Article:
- A lack of praise and acknowledgment. There’s nothing for management to gain by withholding deserved praise and recognition. When polled about recognition most people feel they do not receive enough, and though many recognise the importance, most admit they don’t give much recognition either. In fact for many employees recognition is a more powerful motivator than money alone. According to Daniel Pink (Drive) financial rewards can deliver a short-term boost (like caffeine) but the effect wears off and, even worse, can reduce our longer-term motivation. Even for senior leaders there is a cap on happiness created by more money. According to a study by Princeton University’s Woodrow Wilson School, money does buy happiness up to about $75,000 per annum, but after that has less impact on day-today happiness. After that leaders are more motivated in an increase in status, acknowledgment and meaning. An increase in warranted praise and acknowledgement can have a substantial impact on productivity across the organisation.
- The wrong values and behaviours are modelled. When senior leaders act in a way that goes against the organisations stated values and ethics employees across the organisation quickly become demoralised. Employees need to respect their leadership, even if they don’t need to agree with everything they say or do. Senior leaders who live the organisational values and purpose inspire a respect in employees that can energise and engage them. Leaders are always being watched, judged and copied. People do what we do as leaders, not necessarily what we say. When leaders “walk their talk,” it will be emulated, but when they act incongruently it can lead to reduced trust and embed bad behaviours.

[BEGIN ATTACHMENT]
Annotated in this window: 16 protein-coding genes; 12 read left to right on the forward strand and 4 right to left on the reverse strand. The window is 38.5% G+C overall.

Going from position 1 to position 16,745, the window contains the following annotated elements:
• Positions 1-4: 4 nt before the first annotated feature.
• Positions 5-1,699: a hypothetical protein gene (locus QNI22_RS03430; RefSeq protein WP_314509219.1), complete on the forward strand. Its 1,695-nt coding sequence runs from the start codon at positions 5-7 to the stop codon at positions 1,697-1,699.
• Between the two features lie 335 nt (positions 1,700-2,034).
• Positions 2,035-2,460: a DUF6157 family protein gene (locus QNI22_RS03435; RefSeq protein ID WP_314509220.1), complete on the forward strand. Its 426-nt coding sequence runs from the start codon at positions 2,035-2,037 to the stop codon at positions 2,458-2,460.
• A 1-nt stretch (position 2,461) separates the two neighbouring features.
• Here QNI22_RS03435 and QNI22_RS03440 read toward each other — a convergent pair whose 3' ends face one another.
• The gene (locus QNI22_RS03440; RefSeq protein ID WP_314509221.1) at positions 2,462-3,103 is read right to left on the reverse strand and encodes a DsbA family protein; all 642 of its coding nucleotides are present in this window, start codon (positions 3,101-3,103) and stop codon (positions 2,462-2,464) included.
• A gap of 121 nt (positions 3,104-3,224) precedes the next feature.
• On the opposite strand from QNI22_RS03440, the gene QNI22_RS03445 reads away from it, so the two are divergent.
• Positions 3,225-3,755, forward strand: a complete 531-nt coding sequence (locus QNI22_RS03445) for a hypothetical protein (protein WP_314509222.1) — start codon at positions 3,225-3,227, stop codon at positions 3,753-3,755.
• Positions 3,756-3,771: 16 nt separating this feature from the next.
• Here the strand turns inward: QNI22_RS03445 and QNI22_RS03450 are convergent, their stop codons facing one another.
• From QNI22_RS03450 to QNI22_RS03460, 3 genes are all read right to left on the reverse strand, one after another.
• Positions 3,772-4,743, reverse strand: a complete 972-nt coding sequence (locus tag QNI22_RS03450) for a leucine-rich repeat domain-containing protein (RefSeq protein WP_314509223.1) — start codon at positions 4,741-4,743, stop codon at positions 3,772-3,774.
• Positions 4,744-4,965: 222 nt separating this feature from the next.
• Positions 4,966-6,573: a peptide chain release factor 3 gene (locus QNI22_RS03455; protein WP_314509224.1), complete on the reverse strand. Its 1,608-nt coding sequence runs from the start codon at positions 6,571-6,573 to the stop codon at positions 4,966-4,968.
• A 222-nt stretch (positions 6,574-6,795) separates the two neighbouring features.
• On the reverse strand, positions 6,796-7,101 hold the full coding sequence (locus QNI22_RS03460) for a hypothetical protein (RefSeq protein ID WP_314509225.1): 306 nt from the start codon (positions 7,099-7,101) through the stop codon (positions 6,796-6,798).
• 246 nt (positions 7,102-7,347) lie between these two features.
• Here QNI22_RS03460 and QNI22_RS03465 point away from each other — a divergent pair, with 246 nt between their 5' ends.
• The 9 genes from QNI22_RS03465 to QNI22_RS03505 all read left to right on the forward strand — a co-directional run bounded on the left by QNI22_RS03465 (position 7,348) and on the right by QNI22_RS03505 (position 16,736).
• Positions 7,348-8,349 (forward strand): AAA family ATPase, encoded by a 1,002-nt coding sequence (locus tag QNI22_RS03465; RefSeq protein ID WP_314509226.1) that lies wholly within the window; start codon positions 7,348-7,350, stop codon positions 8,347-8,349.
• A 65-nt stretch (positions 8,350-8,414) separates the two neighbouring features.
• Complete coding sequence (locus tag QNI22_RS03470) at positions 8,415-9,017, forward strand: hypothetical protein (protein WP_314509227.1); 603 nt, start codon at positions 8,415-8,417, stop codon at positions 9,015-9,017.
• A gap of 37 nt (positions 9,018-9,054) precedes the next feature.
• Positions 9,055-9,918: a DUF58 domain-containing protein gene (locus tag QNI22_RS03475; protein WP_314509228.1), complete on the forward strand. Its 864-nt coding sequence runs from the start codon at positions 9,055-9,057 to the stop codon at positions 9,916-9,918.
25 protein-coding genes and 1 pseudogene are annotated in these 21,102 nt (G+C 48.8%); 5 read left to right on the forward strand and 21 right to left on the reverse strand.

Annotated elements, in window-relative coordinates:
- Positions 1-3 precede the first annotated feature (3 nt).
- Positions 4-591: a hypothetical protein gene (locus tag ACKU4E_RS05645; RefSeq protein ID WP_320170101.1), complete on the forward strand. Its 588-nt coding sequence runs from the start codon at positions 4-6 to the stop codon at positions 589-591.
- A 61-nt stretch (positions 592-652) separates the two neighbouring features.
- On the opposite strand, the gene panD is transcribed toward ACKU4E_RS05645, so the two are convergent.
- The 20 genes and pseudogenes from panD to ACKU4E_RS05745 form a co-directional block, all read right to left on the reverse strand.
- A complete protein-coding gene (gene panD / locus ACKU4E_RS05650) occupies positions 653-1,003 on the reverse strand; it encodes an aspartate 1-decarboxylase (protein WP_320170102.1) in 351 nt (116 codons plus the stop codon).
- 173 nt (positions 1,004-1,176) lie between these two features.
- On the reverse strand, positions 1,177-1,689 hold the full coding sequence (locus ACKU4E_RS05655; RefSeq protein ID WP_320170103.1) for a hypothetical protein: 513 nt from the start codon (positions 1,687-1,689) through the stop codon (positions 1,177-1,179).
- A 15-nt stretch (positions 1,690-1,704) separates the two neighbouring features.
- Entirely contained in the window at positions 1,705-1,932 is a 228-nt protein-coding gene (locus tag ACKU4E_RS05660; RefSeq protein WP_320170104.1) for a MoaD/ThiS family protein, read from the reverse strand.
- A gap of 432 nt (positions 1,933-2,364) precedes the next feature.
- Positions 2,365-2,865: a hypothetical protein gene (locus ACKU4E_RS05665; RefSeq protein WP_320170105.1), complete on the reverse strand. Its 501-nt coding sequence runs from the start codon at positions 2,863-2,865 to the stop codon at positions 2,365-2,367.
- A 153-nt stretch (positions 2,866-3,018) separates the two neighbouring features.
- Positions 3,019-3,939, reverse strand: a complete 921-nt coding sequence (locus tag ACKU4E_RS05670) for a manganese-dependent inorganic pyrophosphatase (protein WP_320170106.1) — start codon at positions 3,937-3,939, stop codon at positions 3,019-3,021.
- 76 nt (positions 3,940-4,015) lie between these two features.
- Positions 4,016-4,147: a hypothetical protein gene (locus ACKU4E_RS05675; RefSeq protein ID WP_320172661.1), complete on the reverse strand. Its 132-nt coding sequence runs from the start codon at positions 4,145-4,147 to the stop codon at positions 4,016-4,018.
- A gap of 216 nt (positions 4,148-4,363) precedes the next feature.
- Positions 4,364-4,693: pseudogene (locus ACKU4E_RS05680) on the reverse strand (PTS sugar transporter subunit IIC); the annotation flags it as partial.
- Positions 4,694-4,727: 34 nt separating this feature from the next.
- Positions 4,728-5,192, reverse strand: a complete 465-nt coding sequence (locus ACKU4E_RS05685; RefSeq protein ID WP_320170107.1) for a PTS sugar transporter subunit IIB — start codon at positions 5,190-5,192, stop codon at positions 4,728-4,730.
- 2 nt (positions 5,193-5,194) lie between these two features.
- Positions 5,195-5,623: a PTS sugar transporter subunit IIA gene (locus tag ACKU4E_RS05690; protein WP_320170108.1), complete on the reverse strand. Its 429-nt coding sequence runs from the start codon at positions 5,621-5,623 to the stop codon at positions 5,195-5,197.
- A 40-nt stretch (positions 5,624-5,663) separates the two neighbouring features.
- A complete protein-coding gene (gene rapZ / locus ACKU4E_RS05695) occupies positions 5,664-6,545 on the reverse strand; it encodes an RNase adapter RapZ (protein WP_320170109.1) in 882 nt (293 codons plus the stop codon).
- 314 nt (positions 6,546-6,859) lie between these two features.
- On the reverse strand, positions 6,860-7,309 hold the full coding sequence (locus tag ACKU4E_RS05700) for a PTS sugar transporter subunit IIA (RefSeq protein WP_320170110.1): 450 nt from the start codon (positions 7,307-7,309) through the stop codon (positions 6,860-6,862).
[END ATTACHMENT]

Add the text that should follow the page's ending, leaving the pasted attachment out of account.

Change Communication and Employee Engagement specialist at One Clear Message Consulting
Richard specialises in helping you build real human communication skills. Employee Engagement / Experience, Emotional Intelligence skills, building high performance teams and a great place you want to work. TED style speaking and presentation skills. Training, consulting and coaching.
Latest posts by Richard Riche (see all)
- Harnessing the power of psychological safety at work - 2 January 2019
- 5 keys to creating sustainable continuous improvement - 19 November 2018
- Using organisational voice to support Change Communication - 28 September 2018